Libyan Peace Deals Rejected, Officials Say US Stops Backing Yemen Leader
Lots of updates overnight in the Middle East, with more changing by the minute.
In Libya, various factions have offered peace deals, but they've been rejected thus far--mostly because the rebels want the regime to stop attacking them in Misrata, which is under siege, and they don't want the Gadhafi clan involved at all. So far, the dictator's two more Western-leaning sons (he has seven) have been offering to essentially steward the peace deal, which would require son Seif-al-Islam-Ghadhafi to lead a transitional government.
The New York Times has an excellent pieceabout the internal dynamics of the clan and how they're playing out politically:
The two sons “want to move toward change for the country” without their father, one person close to the Seif and Saadi camp said Sunday, speaking on condition of anonymity for fear of retribution. “They have hit so many brick walls with the old guard, and if they have the go-ahead, they will bring the country up quickly.” One son, this person said, has said many times that “the wishes of the rebellion were his own.”
The proposals are the latest turn in a drama between Seif and his father that has played out for years on the stage of Libyan public life as the son has alternately pushed forward with calls for political reforms and then pulled back. During the recent revolt, he appeared to march in lockstep with his father in vowing to stamp out the rebels.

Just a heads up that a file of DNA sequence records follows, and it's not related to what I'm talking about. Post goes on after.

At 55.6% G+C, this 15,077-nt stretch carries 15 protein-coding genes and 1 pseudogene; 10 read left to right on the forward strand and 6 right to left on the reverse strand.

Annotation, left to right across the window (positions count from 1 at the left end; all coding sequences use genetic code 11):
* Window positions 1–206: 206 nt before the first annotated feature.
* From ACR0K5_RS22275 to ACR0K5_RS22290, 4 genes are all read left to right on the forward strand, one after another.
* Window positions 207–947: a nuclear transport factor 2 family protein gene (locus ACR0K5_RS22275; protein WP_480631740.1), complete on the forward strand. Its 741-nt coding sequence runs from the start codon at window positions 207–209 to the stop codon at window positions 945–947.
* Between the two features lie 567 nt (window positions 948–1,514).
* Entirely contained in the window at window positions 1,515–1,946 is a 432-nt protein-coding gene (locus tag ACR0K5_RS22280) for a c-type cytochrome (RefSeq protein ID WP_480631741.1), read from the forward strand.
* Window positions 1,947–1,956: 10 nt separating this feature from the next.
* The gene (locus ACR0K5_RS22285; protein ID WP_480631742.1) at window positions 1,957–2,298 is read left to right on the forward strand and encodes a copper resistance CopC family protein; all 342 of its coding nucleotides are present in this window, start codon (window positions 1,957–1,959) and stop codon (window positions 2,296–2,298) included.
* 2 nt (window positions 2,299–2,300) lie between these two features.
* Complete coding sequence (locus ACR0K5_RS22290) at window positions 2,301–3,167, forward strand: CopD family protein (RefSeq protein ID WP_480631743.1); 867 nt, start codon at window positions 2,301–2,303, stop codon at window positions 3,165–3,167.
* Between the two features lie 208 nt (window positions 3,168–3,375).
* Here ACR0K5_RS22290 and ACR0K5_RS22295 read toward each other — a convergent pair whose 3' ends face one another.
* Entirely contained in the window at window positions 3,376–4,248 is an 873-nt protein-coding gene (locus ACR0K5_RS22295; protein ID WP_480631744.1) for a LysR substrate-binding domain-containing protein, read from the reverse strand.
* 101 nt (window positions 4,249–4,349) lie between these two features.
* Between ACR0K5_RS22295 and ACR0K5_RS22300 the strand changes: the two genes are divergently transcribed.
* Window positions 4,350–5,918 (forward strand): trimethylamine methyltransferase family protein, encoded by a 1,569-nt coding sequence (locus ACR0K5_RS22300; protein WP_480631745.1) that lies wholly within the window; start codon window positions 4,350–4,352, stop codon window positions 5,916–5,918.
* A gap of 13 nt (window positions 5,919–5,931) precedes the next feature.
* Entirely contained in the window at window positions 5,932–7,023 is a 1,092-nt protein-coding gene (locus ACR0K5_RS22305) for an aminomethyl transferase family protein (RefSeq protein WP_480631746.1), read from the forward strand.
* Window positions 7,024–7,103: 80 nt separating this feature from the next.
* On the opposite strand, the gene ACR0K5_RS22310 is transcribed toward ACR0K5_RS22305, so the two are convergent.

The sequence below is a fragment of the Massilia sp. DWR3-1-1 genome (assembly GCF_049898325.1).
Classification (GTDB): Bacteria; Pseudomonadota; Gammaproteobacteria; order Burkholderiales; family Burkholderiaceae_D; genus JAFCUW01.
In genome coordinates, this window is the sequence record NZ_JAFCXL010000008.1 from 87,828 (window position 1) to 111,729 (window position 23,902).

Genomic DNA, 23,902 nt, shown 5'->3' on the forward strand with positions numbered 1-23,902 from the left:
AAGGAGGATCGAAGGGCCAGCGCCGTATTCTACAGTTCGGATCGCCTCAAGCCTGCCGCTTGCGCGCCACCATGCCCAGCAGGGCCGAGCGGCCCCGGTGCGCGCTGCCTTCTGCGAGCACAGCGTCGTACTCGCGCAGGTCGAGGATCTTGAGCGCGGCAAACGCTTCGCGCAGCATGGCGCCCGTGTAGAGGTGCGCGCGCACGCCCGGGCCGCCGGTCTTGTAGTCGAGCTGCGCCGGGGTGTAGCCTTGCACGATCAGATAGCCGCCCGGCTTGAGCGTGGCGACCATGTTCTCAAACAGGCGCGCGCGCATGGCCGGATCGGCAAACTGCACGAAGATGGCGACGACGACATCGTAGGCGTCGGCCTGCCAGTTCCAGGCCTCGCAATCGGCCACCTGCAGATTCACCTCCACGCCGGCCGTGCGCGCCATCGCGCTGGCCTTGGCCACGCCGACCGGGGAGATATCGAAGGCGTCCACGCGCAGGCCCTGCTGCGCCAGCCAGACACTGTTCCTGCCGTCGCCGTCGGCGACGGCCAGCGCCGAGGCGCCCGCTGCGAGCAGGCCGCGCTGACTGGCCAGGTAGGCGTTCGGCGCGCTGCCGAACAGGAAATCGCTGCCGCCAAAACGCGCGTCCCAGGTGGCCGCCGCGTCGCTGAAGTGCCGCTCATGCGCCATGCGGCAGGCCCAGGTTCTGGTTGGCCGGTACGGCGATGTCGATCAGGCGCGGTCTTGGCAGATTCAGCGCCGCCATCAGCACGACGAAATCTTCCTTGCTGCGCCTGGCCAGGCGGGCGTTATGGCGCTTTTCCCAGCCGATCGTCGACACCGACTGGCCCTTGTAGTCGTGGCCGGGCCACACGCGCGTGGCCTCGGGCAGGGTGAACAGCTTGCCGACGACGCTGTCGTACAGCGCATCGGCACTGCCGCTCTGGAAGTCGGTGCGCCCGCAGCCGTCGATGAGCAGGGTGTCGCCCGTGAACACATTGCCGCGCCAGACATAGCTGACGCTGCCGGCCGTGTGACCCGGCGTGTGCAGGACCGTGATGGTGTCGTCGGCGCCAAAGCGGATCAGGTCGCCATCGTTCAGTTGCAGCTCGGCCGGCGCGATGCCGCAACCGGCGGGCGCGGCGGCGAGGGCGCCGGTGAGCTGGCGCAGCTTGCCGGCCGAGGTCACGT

Meanwhile, The Telegraph reports that these proposals are being unilaterally rejected by the rebels for a variety of reasons:
The rebel spokesman said the regime had lost any right to talk of a negotiated exit because of its continued attack on Misrata, one of the last towns held by anti-Gadhafi forces in western Libya.
"How can you negotiate at the point of a gun?" he asked. Mr Abdulmelah said that Seif al-Islam had shown through his conduct since the uprising began on February 15 that his reputation as someone who wanted to change the regime from within was completely baseless.
"People thought he was a reformer but since the revolution began, he has shown his true colours. He is a carbon copy of his father," the spokesman said.
Meanwhile, as violence gets worse in Yemen, with protesters being fired upon the death toll rising today to 10-12 already, the US has backed away from support of the president Ali Abdullah Saleh, a former ally in the "war on terror." The Times again reports that the US "has now quietly shifted positions and has concluded that he is unlikely to bring about the required reforms and must be eased out of office, according to American and Yemeni officials."
For a long-form read on the Middle East uprisings, try Dexter Filkin's piece in today's New Yorkerabout the post-protest future, and whether today's protesters will find "a path between dictatorship and anarchy."